kinase buffer and 0.5 pCi [y-”P]ATP were added to each sam-
ple, and the reaction was stopped after 10 min at room temper-
ature by addition of 1 vol. SDS/PAGE sample buffer. The pro-
teins were resolved in a 7.5 % SDS/polyacrylamide gel as above.
The slab gels were soaked in 50% (by vol.) ethanol and 10%
(by vol.) acetic acid for 30 min, and in 10% (by vol.) glutardial-
dehyde for 30 min. The gels were rinsed with water, incubated
in 1 M KOH for 45 min at 55”C, neutralized in acidic solution
for 15 min, dried, and analyzed by means of a PhosphorImager
SI (Molecular Dynamics).
Phosphorylation of human Sky by bovine protein S. Protein
S from human and bovine plasma has been shown to bind and
activate Tyro3, the murine receptor homologous to Sky, but only
the bovine protein has been found to activate human Sky [8,
381. As the previous results were obtained in transfected cell
lines, we studied the phosphorylation of Sky in human cell lines
that express naturally the receptor : the hepatoma-derived cell
line Hep G2 and the pluripotent embryonal carcinoma cell line
NT2/D1. To test the specificity of the anti-Sky Ig, we used it to
immunoprecipitate human Sky in transfected CHO cells (CHO.
Sky). As expected, a band of 140 kDa was detected only in the
Sky-transfected cells (Fig. 1 A). The receptor autophosphory-
Nyberg et al. ( E m J. Biochem. 246)
Fig. 2. Tyrosine phosphorylation of Sky in response to purified hu-
man and bovine protein S. (A) Serum-starved Hep G2 cells were
treated without, or with 40 nM or 400 nM of bovine protein S (bPS) or
humans protein S (hPS) in culture medium. A tyrosine-phosphorylation
assay was performed as described in Experimental Procedures. The bame
result was obtained when NT2/D1 cells were used (data not shown). (B)
Hep G2 cells were treated with different combinations of protein S and
APC from human and bovine origin.
lated in IJitrO, indicating that it behaved as a tyrosine kinase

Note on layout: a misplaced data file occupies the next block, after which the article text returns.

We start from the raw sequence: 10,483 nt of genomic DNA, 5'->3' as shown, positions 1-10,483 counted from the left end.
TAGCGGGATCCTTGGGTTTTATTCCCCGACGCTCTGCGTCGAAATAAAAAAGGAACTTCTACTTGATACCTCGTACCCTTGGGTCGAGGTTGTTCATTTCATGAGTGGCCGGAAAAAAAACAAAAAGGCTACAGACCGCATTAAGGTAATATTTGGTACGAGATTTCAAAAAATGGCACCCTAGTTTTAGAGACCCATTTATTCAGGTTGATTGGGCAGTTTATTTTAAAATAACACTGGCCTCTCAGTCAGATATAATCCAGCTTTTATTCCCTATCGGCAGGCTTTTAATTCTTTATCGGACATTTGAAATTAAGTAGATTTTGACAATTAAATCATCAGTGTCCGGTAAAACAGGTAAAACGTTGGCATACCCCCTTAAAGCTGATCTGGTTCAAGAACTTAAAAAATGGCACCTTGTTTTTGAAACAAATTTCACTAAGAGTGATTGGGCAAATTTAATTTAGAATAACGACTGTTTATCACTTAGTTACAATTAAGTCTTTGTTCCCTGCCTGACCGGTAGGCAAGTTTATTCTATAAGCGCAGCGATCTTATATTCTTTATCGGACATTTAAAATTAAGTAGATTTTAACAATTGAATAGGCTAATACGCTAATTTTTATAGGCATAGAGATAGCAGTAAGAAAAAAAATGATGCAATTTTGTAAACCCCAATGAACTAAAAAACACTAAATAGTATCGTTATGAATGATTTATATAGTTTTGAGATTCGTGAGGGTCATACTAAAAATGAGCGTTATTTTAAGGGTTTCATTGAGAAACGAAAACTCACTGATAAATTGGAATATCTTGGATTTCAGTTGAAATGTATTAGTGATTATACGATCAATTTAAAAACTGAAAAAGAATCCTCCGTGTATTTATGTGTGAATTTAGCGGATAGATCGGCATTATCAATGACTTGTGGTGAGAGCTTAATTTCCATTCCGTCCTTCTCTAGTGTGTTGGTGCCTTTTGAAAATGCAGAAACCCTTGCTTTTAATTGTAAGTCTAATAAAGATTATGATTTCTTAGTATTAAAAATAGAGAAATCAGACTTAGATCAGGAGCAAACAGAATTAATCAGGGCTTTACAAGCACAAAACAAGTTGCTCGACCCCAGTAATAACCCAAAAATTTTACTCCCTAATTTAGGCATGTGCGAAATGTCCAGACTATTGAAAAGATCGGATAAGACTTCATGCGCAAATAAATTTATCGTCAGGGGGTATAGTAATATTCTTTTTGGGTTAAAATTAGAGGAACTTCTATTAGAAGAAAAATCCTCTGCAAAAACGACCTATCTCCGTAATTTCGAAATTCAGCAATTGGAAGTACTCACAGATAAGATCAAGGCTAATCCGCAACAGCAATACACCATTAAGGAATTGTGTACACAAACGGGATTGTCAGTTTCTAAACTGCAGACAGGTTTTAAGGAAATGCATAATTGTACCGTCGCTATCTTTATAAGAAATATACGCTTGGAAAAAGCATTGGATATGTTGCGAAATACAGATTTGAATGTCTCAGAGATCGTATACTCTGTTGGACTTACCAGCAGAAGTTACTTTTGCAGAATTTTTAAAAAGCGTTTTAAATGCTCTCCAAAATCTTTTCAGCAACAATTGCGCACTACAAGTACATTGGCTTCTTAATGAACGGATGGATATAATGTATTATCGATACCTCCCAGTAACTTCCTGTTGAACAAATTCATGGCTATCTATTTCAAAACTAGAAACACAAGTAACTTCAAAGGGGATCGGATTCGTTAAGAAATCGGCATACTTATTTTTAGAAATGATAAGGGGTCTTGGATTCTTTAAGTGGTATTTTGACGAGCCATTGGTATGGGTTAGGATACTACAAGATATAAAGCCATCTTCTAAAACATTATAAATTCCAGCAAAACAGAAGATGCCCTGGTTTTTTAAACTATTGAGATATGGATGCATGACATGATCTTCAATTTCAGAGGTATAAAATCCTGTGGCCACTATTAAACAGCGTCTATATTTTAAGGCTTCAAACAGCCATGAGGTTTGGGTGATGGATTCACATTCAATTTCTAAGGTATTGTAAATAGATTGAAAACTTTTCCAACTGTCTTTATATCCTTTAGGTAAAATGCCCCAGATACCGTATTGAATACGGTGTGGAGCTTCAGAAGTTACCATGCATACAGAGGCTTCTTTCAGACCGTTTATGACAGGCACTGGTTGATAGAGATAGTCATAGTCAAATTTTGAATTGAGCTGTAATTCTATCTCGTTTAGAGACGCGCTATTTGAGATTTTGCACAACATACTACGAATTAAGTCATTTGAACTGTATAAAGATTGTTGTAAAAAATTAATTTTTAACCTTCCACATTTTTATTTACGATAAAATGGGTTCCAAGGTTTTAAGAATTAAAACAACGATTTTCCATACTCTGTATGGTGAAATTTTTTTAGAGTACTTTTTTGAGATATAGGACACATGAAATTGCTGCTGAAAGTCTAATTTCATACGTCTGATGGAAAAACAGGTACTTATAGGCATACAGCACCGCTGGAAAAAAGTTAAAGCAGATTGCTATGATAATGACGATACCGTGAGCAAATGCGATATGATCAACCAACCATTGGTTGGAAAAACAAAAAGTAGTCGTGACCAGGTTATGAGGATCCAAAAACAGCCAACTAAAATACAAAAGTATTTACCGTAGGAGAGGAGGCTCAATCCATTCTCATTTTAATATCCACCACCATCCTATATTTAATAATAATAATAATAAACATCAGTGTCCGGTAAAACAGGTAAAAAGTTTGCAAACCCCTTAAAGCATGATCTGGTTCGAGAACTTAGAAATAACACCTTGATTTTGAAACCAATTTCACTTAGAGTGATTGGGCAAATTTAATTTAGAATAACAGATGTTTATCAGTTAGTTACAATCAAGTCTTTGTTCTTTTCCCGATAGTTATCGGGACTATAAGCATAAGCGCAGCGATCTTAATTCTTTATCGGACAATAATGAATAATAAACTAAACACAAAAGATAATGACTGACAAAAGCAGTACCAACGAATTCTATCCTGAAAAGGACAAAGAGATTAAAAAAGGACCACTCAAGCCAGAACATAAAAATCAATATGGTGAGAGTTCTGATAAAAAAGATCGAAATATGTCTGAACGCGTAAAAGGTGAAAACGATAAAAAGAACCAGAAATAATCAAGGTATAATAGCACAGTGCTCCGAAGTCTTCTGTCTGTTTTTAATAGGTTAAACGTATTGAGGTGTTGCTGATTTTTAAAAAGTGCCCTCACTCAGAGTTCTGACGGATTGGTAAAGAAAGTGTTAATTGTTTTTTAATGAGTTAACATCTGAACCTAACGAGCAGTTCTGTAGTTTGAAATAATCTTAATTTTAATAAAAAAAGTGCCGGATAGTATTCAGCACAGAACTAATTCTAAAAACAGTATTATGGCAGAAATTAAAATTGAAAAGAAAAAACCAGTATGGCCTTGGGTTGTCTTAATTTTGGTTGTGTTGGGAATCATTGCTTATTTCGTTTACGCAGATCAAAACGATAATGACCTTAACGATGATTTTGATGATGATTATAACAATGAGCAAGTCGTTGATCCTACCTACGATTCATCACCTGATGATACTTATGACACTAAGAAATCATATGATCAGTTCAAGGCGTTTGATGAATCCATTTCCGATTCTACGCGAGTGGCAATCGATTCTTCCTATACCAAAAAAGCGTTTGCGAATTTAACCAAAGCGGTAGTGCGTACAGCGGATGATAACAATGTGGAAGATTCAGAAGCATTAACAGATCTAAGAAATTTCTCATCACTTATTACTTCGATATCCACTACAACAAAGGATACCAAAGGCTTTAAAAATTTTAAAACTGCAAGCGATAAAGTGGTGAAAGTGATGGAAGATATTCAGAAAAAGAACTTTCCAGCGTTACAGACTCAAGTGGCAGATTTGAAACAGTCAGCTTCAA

receptor (Fig. 1 B). We were not able to stimulate Sky in CHO.
Sky cells because the receptor remained phosphorylated after
serutn starvation, independently of the presence of ligand. This
observation has been reported previously and was explained as
being due to overexpression of Sky, resulting in dimerization of
the receptor even in the absence of ligand . In contrast, Sky
expressed in Hep G2 and NTYD1 cells was stimulated by fetal
calf serum in a dose-dependent manner after serum starvation
(Fig. 1 C and D). Although the effect of fetal calf serutn on Sky
phosphorylation was similar in both cell lines, there was detecta-
ble tyrosine phosphorylation of the receptor in serum-starved
Hep G2 cells in the absence of ligand that did not appear in
NT2/D1 cells. An explanation for the difference could be homo-
philic interaction between Sky receptors at different cells, as this
has been observed for Ark, the murine homologue of Ax1 .
Nanomolar amounts of bovine protein S were sufficient to
stimulate human Sky (Fig. 2A). As reported previously, human
protein S did not stimulate the receptor noticeably compared
with the non-activated control, even at 400 nM. Protein S is
abundant in plasma, where it exerts an anticoagulant function as
a cofactor to APC. As the complex between protein S and APC
is formed on cellular membranes, we tested whether the pres-
ence of APC modified the activation of human Sky by protein
S. Neither human nor bovine APC had any effect on the phos-
phorylation of human Sky. While human protein S remained
inactive as a ligand in the presence of human APC, bovine pro-
tein S activated human Sky equally well when eguimolar con-
centrations of bovine APC were present (Fig. 2B). In summary,
the presence of APC did not affect the protein S interaction with
Sky. The activation of Sky on NT2/D1 cells by bovine protein
S was dose dependent and saturable (Fig. 3A and B). The EC,,,
for bovine protein S stiinulation of human Sky was 101 nM.